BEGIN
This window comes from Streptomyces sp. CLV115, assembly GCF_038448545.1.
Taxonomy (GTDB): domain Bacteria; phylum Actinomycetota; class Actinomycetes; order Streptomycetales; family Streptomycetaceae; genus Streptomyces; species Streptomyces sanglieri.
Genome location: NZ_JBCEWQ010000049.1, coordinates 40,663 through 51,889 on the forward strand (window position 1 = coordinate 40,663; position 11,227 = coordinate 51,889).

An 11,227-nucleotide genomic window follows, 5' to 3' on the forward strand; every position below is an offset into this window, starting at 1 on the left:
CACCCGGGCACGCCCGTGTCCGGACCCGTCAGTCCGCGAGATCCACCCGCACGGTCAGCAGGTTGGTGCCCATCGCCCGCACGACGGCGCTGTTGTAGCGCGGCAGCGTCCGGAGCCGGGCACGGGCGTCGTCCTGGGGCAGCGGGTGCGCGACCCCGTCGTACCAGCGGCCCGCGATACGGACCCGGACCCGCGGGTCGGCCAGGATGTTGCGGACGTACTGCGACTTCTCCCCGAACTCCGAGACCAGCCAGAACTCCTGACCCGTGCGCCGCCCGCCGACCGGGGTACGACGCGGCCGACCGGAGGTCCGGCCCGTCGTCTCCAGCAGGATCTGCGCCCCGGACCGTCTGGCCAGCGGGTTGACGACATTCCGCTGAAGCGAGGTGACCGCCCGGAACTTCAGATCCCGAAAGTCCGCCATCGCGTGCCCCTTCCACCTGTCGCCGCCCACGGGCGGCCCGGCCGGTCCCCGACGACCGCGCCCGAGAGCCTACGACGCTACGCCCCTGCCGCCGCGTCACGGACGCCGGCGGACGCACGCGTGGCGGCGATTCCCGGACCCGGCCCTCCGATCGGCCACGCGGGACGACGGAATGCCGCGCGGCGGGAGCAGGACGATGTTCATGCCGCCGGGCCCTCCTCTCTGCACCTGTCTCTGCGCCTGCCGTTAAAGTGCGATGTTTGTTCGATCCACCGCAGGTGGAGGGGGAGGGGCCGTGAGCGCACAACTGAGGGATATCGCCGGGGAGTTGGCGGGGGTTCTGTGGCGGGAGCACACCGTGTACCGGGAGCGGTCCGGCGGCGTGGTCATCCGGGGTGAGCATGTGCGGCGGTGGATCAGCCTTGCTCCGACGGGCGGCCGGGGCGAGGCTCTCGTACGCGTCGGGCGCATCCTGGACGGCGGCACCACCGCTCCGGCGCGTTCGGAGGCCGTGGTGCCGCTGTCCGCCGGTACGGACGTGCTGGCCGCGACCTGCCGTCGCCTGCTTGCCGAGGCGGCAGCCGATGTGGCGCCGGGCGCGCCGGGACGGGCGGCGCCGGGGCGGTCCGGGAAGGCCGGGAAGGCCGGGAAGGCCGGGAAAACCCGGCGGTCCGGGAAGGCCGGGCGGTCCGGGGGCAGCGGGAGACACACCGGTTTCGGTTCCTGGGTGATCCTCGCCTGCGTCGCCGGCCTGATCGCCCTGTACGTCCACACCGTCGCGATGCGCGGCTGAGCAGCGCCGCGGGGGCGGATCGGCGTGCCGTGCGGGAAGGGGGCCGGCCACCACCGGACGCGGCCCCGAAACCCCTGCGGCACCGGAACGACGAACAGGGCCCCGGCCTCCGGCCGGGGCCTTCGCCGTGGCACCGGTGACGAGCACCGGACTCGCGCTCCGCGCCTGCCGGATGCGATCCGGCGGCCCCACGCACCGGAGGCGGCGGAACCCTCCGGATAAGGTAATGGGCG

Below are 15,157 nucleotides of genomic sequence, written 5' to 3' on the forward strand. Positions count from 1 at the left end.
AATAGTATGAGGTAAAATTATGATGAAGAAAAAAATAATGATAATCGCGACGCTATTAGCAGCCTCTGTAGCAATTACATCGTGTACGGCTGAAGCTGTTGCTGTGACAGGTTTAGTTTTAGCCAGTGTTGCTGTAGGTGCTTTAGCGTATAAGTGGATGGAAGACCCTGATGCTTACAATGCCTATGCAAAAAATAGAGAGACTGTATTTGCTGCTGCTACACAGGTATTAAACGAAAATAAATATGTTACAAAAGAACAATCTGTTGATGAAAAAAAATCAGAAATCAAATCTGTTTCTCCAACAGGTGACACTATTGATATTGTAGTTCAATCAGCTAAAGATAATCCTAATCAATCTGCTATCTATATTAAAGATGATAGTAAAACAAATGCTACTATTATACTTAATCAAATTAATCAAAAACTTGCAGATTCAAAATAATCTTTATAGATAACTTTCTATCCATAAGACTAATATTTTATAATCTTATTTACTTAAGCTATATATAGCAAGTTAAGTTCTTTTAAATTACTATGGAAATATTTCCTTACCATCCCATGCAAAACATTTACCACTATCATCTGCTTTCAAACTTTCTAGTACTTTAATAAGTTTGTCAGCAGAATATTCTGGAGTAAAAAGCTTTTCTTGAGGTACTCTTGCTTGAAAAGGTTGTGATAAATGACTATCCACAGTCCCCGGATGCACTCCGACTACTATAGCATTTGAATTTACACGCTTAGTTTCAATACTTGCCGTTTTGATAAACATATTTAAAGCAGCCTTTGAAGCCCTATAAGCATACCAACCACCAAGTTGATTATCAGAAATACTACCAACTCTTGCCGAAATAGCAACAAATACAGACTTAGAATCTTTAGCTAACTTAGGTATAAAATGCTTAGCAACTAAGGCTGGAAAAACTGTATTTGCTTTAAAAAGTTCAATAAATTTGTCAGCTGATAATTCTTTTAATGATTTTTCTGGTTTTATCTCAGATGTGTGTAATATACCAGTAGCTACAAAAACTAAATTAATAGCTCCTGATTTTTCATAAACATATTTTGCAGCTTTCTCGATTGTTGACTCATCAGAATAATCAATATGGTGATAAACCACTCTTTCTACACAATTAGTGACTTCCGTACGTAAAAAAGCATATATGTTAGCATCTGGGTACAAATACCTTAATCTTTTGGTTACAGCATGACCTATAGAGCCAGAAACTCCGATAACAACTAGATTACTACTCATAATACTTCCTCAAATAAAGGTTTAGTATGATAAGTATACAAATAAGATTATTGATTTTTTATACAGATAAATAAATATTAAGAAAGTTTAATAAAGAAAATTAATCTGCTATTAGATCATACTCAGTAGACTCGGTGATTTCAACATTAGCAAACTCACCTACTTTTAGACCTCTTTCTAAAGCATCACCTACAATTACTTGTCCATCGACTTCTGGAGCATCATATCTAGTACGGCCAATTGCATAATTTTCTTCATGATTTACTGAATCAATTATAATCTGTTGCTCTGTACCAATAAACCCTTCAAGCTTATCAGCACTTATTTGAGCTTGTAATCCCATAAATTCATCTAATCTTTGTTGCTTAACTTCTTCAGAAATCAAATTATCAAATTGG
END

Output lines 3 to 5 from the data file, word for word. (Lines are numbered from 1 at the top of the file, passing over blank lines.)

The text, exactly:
Genome location: NZ_JBCEWQ010000049.1, coordinates 40,663 through 51,889 on the forward strand (window position 1 = coordinate 40,663; position 11,227 = coordinate 51,889).

An 11,227-nucleotide genomic window follows, 5' to 3' on the forward strand; every position below is an offset into this window, starting at 1 on the left:
CACCCGGGCACGCCCGTGTCCGGACCCGTCAGTCCGCGAGATCCACCCGCACGGTCAGCAGGTTGGTGCCCATCGCCCGCACGACGGCGCTGTTGTAGCGCGGCAGCGTCCGGAGCCGGGCACGGGCGTCGTCCTGGGGCAGCGGGTGCGCGACCCCGTCGTACCAGCGGCCCGCGATACGGACCCGGACCCGCGGGTCGGCCAGGATGTTGCGGACGTACTGCGACTTCTCCCCGAACTCCGAGACCAGCCAGAACTCCTGACCCGTGCGCCGCCCGCCGACCGGGGTACGACGCGGCCGACCGGAGGTCCGGCCCGTCGTCTCCAGCAGGATCTGCGCCCCGGACCGTCTGGCCAGCGGGTTGACGACATTCCGCTGAAGCGAGGTGACCGCCCGGAACTTCAGATCCCGAAAGTCCGCCATCGCGTGCCCCTTCCACCTGTCGCCGCCCACGGGCGGCCCGGCCGGTCCCCGACGACCGCGCCCGAGAGCCTACGACGCTACGCCCCTGCCGCCGCGTCACGGACGCCGGCGGACGCACGCGTGGCGGCGATTCCCGGACCCGGCCCTCCGATCGGCCACGCGGGACGACGGAATGCCGCGCGGCGGGAGCAGGACGATGTTCATGCCGCCGGGCCCTCCTCTCTGCACCTGTCTCTGCGCCTGCCGTTAAAGTGCGATGTTTGTTCGATCCACCGCAGGTGGAGGGGGAGGGGCCGTGAGCGCACAACTGAGGGATATCGCCGGGGAGTTGGCGGGGGTTCTGTGGCGGGAGCACACCGTGTACCGGGAGCGGTCCGGCGGCGTGGTCATCCGGGGTGAGCATGTGCGGCGGTGGATCAGCCTTGCTCCGACGGGCGGCCGGGGCGAGGCTCTCGTACGCGTCGGGCGCATCCTGGACGGCGGCACCACCGCTCCGGCGCGTTCGGAGGCCGTGGTGCCGCTGTCCGCCGGTACGGACGTGCTGGCCGCGACCTGCCGTCGCCTGCTTGCCGAGGCGGCAGCCGATGTGGCGCCGGGCGCGCCGGGACGGGCGGCGCCGGGGCGGTCCGGGAAGGCCGGGAAGGCCGGGAAGGCCGGGAAAACCCGGCGGTCCGGGAAGGCCGGGCGGTCCGGGGGCAGCGGGAGACACACCGGTTTCGGTTCCTGGGTGATCCTCGCCTGCGTCGCCGGCCTGATCGCCCTGTACGTCCACACCGTCGCGATGCGCGGCTGAGCAGCGCCGCGGGGGCGGATCGGCGTGCCGTGCGGGAAGGGGGCCGGCCACCACCGGACGCGGCCCCGAAACCCCTGCGGCACCGGAACGACGAACAGGGCCCCGGCCTCCGGCCGGGGCCTTCGCCGTGGCACCGGTGACGAGCACCGGACTCGCGCTCCGCGCCTGCCGGATGCGATCCGGCGGCCCCACGCACCGGAGGCGGCGGAACCCTCCGGATAAGGTAATGGGCG